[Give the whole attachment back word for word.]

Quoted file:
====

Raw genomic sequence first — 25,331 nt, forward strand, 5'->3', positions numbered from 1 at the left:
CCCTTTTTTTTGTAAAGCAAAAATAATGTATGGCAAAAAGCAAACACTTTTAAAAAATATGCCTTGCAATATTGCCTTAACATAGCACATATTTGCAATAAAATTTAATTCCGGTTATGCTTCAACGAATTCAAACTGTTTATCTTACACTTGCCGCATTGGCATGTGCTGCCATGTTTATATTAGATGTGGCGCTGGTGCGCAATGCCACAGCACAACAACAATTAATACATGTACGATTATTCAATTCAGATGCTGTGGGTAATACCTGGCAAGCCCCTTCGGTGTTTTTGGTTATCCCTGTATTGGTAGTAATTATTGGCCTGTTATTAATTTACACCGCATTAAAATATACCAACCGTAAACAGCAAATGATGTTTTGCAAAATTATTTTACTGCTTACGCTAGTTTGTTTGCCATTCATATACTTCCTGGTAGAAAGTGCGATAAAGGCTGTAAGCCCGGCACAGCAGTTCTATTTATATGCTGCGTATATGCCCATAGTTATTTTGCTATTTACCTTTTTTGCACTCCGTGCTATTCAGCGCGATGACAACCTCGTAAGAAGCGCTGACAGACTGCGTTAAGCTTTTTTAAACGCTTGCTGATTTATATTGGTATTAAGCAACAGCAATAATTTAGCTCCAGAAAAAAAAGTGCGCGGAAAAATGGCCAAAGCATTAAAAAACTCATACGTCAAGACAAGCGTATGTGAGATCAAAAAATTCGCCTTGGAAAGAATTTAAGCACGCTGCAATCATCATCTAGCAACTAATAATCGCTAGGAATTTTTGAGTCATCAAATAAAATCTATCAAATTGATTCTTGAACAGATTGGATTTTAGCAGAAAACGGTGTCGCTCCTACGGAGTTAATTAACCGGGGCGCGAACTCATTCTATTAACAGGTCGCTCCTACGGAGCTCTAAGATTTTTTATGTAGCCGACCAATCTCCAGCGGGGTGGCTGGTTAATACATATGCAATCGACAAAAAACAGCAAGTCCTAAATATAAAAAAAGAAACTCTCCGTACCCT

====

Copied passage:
Raw genomic sequence first — 25,331 nt, forward strand, 5'->3', positions numbered from 1 at the left:
CCCTTTTTTTTGTAAAGCAAAAATAATGTATGGCAAAAAGCAAACACTTTTAAAAAATATGCCTTGCAATATTGCCTTAACATAGCACATATTTGCAATAAAATTTAATTCCGGTTATGCTTCAACGAATTCAAACTGTTTATCTTACACTTGCCGCATTGGCATGTGCTGCCATGTTTATATTAGATGTGGCGCTGGTGCGCAATGCCACAGCACAACAACAATTAATACATGTACGATTATTCAATTCAGATGCTGTGGGTAATACCTGGCAAGCCCCTTCGGTGTTTTTGGTTATCCCTGTATTGGTAGTAATTATTGGCCTGTTATTAATTTACACCGCATTAAAATATACCAACCGTAAACAGCAAATGATGTTTTGCAAAATTATTTTACTGCTTACGCTAGTTTGTTTGCCATTCATATACTTCCTGGTAGAAAGTGCGATAAAGGCTGTAAGCCCGGCACAGCAGTTCTATTTATATGCTGCGTATATGCCCATAGTTATTTTGCTATTTACCTTTTTTGCACTCCGTGCTATTCAGCGCGATGACAACCTCGTAAGAAGCGCTGACAGACTGCGTTAAGCTTTTTTAAACGCTTGCTGATTTATATTGGTATTAAGCAACAGCAATAATTTAGCTCCAGAAAAAAAAGTGCGCGGAAAAATGGCCAAAGCATTAAAAAACTCATACGTCAAGACAAGCGTATGTGAGATCAAAAAATTCGCCTTGGAAAGAATTTAAGCACGCTGCAATCATCATCTAGCAACTAATAATCGCTAGGAATTTTTGAGTCATCAAATAAAATCTATCAAATTGATTCTTGAACAGATTGGATTTTAGCAGAAAACGGTGTCGCTCCTACGGAGTTAATTAACCGGGGCGCGAACTCATTCTATTAACAGGTCGCTCCTACGGAGCTCTAAGATTTTTTATGTAGCCGACCAATCTCCAGCGGGGTGGCTGGTTAATACATATGCAATCGACAAAAAACAGCAAGTCCTAAATATAAAAAAAGAAACTCTCCGTACCCT